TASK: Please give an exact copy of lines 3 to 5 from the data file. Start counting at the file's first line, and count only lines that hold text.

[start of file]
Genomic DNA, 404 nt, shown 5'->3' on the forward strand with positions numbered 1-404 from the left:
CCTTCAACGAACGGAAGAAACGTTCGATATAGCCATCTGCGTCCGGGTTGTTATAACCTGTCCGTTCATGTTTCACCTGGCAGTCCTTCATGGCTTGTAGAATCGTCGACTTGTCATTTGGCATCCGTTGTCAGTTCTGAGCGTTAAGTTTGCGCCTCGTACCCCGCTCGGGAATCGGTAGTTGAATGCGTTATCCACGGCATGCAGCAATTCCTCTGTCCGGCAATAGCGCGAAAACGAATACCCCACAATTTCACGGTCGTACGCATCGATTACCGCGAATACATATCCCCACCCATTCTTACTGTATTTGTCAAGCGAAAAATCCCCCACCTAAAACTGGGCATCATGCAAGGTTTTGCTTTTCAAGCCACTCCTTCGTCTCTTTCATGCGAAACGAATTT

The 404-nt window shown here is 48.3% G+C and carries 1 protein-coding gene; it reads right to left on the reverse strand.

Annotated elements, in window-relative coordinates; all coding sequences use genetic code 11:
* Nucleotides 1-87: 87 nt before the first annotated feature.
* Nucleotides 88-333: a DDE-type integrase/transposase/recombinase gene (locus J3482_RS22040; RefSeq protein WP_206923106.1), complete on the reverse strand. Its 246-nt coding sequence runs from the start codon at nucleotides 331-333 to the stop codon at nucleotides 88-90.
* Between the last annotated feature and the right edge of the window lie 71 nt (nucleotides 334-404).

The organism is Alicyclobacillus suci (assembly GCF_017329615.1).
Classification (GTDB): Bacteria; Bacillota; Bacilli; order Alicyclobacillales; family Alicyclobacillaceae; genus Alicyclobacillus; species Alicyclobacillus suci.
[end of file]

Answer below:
The 404-nt window shown here is 48.3% G+C and carries 1 protein-coding gene; it reads right to left on the reverse strand.

Annotated elements, in window-relative coordinates; all coding sequences use genetic code 11:
* Nucleotides 1-87: 87 nt before the first annotated feature.